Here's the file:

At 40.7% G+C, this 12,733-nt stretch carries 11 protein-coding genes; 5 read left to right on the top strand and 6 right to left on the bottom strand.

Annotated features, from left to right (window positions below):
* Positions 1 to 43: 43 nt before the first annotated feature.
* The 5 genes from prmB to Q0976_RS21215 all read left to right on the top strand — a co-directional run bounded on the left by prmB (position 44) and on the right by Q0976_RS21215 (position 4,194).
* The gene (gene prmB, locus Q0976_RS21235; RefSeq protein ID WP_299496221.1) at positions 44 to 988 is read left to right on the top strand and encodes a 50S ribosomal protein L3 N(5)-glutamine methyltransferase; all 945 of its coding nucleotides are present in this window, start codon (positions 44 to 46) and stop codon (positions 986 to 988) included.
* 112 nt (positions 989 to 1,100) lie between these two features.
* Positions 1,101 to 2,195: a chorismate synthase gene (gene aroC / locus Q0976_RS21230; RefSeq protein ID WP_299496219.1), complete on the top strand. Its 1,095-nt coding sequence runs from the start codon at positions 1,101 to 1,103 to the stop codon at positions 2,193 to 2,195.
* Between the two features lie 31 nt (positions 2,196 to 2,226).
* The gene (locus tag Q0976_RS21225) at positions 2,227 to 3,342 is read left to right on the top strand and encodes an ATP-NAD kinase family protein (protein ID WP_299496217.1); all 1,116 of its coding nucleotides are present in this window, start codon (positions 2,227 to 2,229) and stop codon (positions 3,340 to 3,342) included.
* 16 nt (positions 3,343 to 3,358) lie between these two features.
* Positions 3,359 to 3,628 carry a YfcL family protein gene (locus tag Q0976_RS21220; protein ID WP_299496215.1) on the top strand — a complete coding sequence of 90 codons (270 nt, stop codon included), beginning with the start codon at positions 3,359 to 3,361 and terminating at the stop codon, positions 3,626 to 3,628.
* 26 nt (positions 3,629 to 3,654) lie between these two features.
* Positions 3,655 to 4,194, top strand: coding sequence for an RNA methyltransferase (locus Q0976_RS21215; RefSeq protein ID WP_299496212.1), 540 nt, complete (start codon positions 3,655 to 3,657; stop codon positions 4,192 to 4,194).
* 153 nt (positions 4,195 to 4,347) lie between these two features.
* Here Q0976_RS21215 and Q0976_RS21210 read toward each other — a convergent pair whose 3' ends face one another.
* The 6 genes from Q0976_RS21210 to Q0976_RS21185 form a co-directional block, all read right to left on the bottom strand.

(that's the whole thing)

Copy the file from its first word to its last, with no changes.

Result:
At 40.7% G+C, this 12,733-nt stretch carries 11 protein-coding genes; 5 read left to right on the top strand and 6 right to left on the bottom strand.

Annotated features, from left to right (window positions below):
* Positions 1 to 43: 43 nt before the first annotated feature.
* The 5 genes from prmB to Q0976_RS21215 all read left to right on the top strand — a co-directional run bounded on the left by prmB (position 44) and on the right by Q0976_RS21215 (position 4,194).
* The gene (gene prmB, locus Q0976_RS21235; RefSeq protein ID WP_299496221.1) at positions 44 to 988 is read left to right on the top strand and encodes a 50S ribosomal protein L3 N(5)-glutamine methyltransferase; all 945 of its coding nucleotides are present in this window, start codon (positions 44 to 46) and stop codon (positions 986 to 988) included.
* 112 nt (positions 989 to 1,100) lie between these two features.
* Positions 1,101 to 2,195: a chorismate synthase gene (gene aroC / locus Q0976_RS21230; RefSeq protein ID WP_299496219.1), complete on the top strand. Its 1,095-nt coding sequence runs from the start codon at positions 1,101 to 1,103 to the stop codon at positions 2,193 to 2,195.
* Between the two features lie 31 nt (positions 2,196 to 2,226).
* The gene (locus tag Q0976_RS21225) at positions 2,227 to 3,342 is read left to right on the top strand and encodes an ATP-NAD kinase family protein (protein ID WP_299496217.1); all 1,116 of its coding nucleotides are present in this window, start codon (positions 2,227 to 2,229) and stop codon (positions 3,340 to 3,342) included.
* 16 nt (positions 3,343 to 3,358) lie between these two features.
* Positions 3,359 to 3,628 carry a YfcL family protein gene (locus tag Q0976_RS21220; protein ID WP_299496215.1) on the top strand — a complete coding sequence of 90 codons (270 nt, stop codon included), beginning with the start codon at positions 3,359 to 3,361 and terminating at the stop codon, positions 3,626 to 3,628.
* 26 nt (positions 3,629 to 3,654) lie between these two features.
* Positions 3,655 to 4,194, top strand: coding sequence for an RNA methyltransferase (locus Q0976_RS21215; RefSeq protein ID WP_299496212.1), 540 nt, complete (start codon positions 3,655 to 3,657; stop codon positions 4,192 to 4,194).
* 153 nt (positions 4,195 to 4,347) lie between these two features.
* Here Q0976_RS21215 and Q0976_RS21210 read toward each other — a convergent pair whose 3' ends face one another.
* The 6 genes from Q0976_RS21210 to Q0976_RS21185 form a co-directional block, all read right to left on the bottom strand.